Sunday, July 28, 2019

Old Books from my Library #7: The Natural History of Nonsense

     Stupidity wasn't born into the world on June 16, 2015, you know, heralded by Donald Trump's descent on that escalator at his garish Fifth Avenue high rise. 
     It has a long, deep, rich history and, as someone who interacts constantly with the often credulous and boggled public, my job has, by necessity, acquainted me thoroughly with the deep roots and widely spreading branches of the Tree of Idiocy. The choice being to continually bemoan the fact or instead study it, appreciate it, almost savor it. I choose the second route.
     About 20 years ago, I wrote a book on the subject, "The Alphabet of Modern Annoyances." Needless to say, I was not the first person to do this, and in conducting my research I assembled a small library of books on human misapprehension of reality.   
     I first thought, for today's final installment on old books, to discuss Paul Tabori's The Natural Science of Stupidity, published in 1959, and The Art of Folly, following in 1961. Tabori was a scholar who spoke several languages, and the books are rich exploration of the idiocies of ages past. It was through The Natural Science of Stupidity's chapter on the law that I discovered one of my favorite books, E.P. Evans' 1906 The Criminal Prosecution and Capital Punishment of Animals. 
      But something about Tabori, a certain denseness combined with his scholarship, struck me as a wrong note to end this week's series. Then I noticed a book with a lighter touch,  shelved right next to Tabori (I try to shelve my books thematically, to aid in retrieval). That is the last and most recently-published old book I'll address this week, Bergen Evans' 1946 The Natural History of Nonsense.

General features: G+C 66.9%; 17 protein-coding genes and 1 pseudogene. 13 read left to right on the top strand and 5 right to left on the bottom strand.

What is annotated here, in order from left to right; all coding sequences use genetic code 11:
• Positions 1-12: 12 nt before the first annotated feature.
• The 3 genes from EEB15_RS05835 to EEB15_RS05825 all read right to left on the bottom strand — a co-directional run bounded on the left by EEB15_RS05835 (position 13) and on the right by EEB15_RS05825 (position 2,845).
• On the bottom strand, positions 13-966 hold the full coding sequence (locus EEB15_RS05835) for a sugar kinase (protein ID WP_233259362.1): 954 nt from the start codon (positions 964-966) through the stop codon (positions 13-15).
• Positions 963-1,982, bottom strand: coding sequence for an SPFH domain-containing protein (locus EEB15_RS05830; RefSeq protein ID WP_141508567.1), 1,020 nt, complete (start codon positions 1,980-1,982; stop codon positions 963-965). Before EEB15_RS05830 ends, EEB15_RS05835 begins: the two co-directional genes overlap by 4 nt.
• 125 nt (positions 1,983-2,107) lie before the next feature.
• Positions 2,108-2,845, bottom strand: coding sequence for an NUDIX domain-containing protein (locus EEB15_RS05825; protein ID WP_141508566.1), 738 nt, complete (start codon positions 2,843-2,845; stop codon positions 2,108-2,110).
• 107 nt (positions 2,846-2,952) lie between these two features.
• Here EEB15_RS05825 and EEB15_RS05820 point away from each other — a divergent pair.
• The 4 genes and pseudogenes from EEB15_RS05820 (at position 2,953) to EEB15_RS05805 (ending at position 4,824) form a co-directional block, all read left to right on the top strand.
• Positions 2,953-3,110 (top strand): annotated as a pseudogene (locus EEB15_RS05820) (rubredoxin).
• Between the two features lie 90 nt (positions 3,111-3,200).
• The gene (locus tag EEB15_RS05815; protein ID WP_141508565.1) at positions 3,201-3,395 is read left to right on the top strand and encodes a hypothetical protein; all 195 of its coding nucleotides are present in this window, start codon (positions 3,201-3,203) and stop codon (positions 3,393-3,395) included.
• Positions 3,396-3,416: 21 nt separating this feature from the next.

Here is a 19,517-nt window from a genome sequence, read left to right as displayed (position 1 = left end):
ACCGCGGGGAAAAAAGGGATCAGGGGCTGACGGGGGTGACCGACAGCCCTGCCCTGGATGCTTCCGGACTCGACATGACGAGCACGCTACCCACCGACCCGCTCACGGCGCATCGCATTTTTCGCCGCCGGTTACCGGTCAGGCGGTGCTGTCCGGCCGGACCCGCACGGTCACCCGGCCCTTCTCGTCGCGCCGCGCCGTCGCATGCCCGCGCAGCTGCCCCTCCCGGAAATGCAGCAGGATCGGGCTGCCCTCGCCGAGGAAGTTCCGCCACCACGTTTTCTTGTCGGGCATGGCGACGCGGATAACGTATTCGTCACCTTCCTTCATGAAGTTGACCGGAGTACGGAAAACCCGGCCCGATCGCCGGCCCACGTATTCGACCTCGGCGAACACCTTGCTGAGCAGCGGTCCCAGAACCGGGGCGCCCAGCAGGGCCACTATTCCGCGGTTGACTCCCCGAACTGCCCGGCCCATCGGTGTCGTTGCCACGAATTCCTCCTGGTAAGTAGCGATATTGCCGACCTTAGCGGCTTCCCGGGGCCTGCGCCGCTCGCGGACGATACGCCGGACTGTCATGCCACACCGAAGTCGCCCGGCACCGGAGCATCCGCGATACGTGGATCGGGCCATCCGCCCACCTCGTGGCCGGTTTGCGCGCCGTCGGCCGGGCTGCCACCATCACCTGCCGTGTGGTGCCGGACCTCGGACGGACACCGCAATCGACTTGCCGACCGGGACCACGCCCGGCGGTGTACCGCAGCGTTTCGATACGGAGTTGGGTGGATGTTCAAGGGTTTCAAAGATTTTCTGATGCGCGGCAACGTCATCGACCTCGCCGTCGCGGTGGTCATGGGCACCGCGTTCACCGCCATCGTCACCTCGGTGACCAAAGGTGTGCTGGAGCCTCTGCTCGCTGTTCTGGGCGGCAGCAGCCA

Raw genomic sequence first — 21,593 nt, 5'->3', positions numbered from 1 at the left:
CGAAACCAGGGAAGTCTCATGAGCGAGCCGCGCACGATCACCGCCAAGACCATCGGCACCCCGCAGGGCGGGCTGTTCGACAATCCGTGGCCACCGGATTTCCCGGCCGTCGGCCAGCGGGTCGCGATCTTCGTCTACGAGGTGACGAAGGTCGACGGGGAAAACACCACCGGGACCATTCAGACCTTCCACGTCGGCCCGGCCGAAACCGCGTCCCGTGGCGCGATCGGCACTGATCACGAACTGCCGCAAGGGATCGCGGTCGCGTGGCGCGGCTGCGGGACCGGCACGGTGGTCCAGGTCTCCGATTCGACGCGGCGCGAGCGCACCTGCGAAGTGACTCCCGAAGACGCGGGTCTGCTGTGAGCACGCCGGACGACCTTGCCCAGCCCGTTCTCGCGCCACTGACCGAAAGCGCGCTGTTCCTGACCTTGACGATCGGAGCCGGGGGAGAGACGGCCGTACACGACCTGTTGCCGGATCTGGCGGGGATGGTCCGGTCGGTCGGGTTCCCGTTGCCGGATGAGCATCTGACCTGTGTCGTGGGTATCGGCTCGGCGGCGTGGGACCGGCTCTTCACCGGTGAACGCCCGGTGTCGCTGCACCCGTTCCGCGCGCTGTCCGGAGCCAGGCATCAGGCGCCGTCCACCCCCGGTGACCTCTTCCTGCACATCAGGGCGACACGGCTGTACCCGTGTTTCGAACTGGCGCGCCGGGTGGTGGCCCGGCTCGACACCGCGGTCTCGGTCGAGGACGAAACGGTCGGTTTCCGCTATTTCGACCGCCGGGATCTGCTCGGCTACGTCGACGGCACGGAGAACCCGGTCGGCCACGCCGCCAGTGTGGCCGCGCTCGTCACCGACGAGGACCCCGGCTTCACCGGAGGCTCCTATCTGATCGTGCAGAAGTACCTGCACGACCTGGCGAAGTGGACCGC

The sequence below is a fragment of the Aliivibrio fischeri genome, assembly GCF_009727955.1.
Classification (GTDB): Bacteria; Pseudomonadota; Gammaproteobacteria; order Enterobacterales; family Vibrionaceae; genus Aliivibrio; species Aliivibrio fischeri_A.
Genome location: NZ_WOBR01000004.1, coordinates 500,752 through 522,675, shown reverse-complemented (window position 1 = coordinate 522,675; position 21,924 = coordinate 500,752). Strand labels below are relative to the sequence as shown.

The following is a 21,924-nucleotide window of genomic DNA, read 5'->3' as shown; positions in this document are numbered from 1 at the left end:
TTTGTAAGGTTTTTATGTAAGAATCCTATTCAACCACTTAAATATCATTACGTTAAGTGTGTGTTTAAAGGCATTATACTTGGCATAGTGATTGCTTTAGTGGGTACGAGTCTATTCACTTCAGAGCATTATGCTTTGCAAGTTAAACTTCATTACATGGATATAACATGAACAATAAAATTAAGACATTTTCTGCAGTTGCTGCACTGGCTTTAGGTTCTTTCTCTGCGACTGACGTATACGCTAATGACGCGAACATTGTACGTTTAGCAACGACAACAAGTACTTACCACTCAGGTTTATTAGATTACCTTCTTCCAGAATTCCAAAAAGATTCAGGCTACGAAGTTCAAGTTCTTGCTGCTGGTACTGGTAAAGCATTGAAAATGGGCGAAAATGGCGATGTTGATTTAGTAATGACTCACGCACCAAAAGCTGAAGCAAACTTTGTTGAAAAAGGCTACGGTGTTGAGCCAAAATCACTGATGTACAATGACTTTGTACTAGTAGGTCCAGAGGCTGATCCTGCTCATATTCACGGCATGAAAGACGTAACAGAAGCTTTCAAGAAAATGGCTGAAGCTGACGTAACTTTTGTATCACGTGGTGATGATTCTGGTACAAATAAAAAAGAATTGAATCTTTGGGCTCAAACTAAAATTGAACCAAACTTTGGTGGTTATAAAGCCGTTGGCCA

Evans, a fellow Ohioan, was no slouch either: he attended Harvard and went to Oxford on a Rhodes Scholarship. A professor of English, he explains the origins of the book this way. In 1934, he picked up a hitchhiker. "He was friendly and above all talkative, and I was at first amused then awestruck at the immensity of his ignorance. It was not that he was wrong about so much as that he was so colorfully wrong, so militantly wrong!"
      That rings a bell, huh? Perhaps he had encountered some time traveller from our present era, when aggressive stupidity, united by the internet, has taken on a power and authority of its own and, needless to say, elected our first ignoramus president. 
     Evans is a sharp writer—he taught English at Northwestern for 40 years—and the problem with addressing his book is the temptation to just quote the whole thing. It begins with the good news, acknowledging our culture's slow crawl toward sense:
    Until about a hundred years ago rational men live like spies in an enemy country. They never walked abroad unless disguised in irony or allegory. To have revealed their true selves would have been fatal. Today this status is more that of guerillas. They snipe from cover, ambush stragglers, harass retreating rear guards, cut communications and now and then execute swift forays against detached units of the enemy. But they dare not yet risk an open engagement with the main force; they would be massacred.
     In that sense,  we live in a better time. It is at least a struggle, sometimes an evenly-matched one, the forces of reason and the forces of delusion occasionally meeting on equal ground, Godzilla and Rodan, grappling for control of our culture. 
      For being 73 years old, the book is astoundingly current, particularly when it comes to the resilience of folly.
     "The sudden emergency of presumably extinct ideas reminds us, in a similar manner, how near to darkness we really are," Evans writes.
      Or, to put the above into current vernacular: Look, Nazis are back.